NEW YORK — Spencer Re, a Spencer Capital Holdings company, today announced that Brian Feldman has joined the firm as executive vice president.

“We are excited to welcome Brian to Spencer Re. His diverse F&I experience brings a unique understanding of the business to the firm,” said Ken Shubin Stein, chairman of Spencer Capital Holdings. “Brian’s success in capturing, managing and retaining profitable long term programs and relationships will surely complement and bolster Spencer Re’s offering.”

Feldman joins Spencer Re from Allstate Dealer Services where he most recently held the role of National Sales Leader responsible for Allstate’s F&I business with large organizations, including automotive manufactures and their finance captives. He also led the team that successfully developed new F&I products that launched Allstate into the ancillary F&I marketplace and diversified Allstate’s F&I product portfolio.

Prior to Allstate, Feldman was a Reinsurance Specialist at GMAC Insurance and Vice President/Chief Compliance Officer for GMAC Securities. During his time at GMAC Insurance, he held several roles related to the F&I product lifecycle including claim management, product and program development, analysis, reinsurance and sales.

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Hudson Cook, LLP Adds Former CFPB Enforcement Deputy as Partner

Hanover, Md. – Hudson Cook, LLP, a nationwide provider of legal compliance services for the financial services industry, announces the addition of Lucy Morris as a partner in its Washington, DC office. Lucy brings 25 years experience in all aspects of consumer finance law and public policy. Lucy will support the firm’s enforcement and compliance practices, and her experience will further enhance the firm’s ability to provide meaningful and practical advice to its clients.

“Lucy brings a wealth of experience with consumer financial services regulation, from both the CFPB and the FTC, and she will be a great addition to our practice,” explained Hudson Cook Chairman Tom Hudson.

From 2011 to 2014, Lucy served as Deputy Enforcement Director in the Division of Supervision, Enforcement, and Fair Lending at the Consumer Financial Protection Bureau. Lucy’s responsibilities at the CFPB included overseeing investigations and litigation relating to consumer financial products and services, including credit cards, mortgage origination, mortgage servicing, payday lending, debt collection, credit reporting, and debt settlement. From 2010 to 2011, Lucy served as a founding member of the implementation team that organized the CFPB after passage of the Dodd-Frank Act, helping to stand up the Bureau’s enforcement, supervision, and other functions.

Before joining the CFPB, Lucy worked at the Federal Trade Commission from 1989 to 2010. She served in a variety of positions in the FTC’s Bureau of Consumer Protection, including Assistant Director of Financial Practices and Assistant to the Director. Lucy worked in the Division of Financial Practices for 18 years, where she was responsible for protecting consumers of financial products and services through law enforcement, rulemaking, policy development and public outreach. During her tenure at the FTC, Lucy supervised, litigated, and investigated complex law enforcement actions involving a variety of consumer financial products and services, including mortgage origination, mortgage servicing, credit reporting, debt collection, and debt settlement. Lucy was awarded the Chairman’s Award in 2008, the FTC’s highest award, in recognition of her accomplishments.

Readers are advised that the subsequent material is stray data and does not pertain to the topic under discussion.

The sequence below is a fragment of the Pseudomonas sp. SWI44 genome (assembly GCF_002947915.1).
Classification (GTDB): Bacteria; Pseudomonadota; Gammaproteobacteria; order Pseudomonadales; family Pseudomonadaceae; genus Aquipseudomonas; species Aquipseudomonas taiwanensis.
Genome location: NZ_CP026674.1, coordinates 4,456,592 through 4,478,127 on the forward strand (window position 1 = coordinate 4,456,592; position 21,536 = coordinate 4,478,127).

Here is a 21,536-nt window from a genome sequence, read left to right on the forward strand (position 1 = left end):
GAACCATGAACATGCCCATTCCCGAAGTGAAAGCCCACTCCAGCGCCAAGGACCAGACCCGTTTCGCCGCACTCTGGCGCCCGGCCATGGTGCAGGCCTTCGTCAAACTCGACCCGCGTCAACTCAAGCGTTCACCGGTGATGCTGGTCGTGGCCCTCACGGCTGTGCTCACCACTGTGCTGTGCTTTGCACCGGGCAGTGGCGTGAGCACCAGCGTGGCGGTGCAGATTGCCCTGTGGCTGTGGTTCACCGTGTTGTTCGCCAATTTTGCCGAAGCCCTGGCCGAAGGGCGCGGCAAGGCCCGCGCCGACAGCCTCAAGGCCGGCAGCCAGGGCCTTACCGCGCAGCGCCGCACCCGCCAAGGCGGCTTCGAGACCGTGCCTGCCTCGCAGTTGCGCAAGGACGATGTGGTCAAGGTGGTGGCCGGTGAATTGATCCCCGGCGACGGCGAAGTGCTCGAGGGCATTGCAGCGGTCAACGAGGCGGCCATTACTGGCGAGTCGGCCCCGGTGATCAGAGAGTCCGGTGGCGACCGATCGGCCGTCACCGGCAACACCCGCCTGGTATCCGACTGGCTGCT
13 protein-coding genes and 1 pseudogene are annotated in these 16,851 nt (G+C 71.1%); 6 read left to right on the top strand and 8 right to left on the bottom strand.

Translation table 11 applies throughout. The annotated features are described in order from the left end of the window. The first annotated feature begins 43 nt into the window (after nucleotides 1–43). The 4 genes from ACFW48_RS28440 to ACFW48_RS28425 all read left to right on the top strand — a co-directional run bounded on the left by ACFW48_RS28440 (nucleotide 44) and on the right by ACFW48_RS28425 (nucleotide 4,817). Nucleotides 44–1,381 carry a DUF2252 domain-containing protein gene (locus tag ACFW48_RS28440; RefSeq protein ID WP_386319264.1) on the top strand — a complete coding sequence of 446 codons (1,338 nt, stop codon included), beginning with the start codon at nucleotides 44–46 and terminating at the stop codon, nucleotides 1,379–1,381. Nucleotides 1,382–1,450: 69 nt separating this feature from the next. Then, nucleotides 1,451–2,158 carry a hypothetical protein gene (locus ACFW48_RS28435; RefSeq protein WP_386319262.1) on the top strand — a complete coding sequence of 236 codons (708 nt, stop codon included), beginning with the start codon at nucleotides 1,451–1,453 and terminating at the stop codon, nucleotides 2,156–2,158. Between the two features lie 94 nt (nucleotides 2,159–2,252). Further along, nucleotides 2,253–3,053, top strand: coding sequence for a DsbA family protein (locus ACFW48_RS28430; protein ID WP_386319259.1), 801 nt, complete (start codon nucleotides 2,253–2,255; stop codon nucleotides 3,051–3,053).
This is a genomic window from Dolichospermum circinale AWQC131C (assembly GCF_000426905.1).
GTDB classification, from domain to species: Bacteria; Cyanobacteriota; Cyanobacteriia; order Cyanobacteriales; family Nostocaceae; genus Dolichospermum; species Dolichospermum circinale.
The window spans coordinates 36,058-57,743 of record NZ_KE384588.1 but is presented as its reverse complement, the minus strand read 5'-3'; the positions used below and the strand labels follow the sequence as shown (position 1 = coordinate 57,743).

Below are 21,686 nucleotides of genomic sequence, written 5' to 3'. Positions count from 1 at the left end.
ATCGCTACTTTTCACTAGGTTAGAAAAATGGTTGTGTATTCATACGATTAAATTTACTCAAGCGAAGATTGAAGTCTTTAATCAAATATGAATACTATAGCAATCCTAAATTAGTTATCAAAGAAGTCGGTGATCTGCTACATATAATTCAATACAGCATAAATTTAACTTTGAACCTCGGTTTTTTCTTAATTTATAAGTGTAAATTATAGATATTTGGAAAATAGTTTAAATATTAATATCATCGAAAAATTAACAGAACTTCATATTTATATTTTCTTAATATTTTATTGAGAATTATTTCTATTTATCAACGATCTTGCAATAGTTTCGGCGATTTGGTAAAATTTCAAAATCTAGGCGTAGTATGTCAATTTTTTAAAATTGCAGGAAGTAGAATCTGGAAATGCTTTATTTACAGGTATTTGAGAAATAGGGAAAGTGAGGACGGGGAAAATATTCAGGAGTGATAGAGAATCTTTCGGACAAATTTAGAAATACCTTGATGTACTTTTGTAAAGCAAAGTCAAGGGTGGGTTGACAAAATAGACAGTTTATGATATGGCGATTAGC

Before joining the FTC, Lucy practiced law for three years as a litigation associate at Betts, Patterson & Mines in Seattle, Washington. Lucy received her Bachelor of Arts degree, cum laude, from the University of Santa Clara and a Juris Doctor degree from Hastings College of the Law. Lucy speaks frequently on topics relating to the CFPB, law enforcement, litigation, and consumer financial protection.

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3 Tips to Fill ‘Undesirable’ Roles

In general, no position is impossible to fill because there are different types of people who would be happy in different types of roles. A task or role that is tedious to one person can be a gratifying job for someone else, reported Fox Business.

Managers can’t think about whether or not they’d want the job, but rather who would want to do the job. While it may take more work to find the right person to fill an “undesirable” role, there are three main selling points for any position:

The company. Hiring managers get so caught up trying to sell the role itself, they forget to sell the entire package the company has to offer. Show off the workplace culture with a company video during the interview process. Share employee perks or attractive benefits package. Talk about the team camaraderie, training or mentorship programs, etc. Better yet, have someone come in and speak to the company’s career progression opportunities. Get creative in how to present the pros to outweigh the cons.

The supervisor. At the end of the day, the right manager can make a crummy job enjoyable. Make sure the manager is the best fit for that particular role, because as the saying goes, people join companies, but they quit managers. It will be far easier to sell a role that is accompanied by effective management.

Work involved. As desperate as a hiring manager may get, they have to hold off for the right hire and not sugarcoat the position for anyone that seems slightly interested. It’s important to find people who want to be there. Too often managers settle on the wrong people. The consequence is poor service, bad results and at the end of the day…usually turnover. Honesty when explaining the position and what it entails is important for long-term success in the role. If not, the hiring manager is simply setting the candidate up for failure, as well as the company, because the role will be vacant again in no time. Are the hours flexible? Does it provide autonomy? Companies should consider adjusting the job description to include some position-focused perks if the work itself isn’t exciting.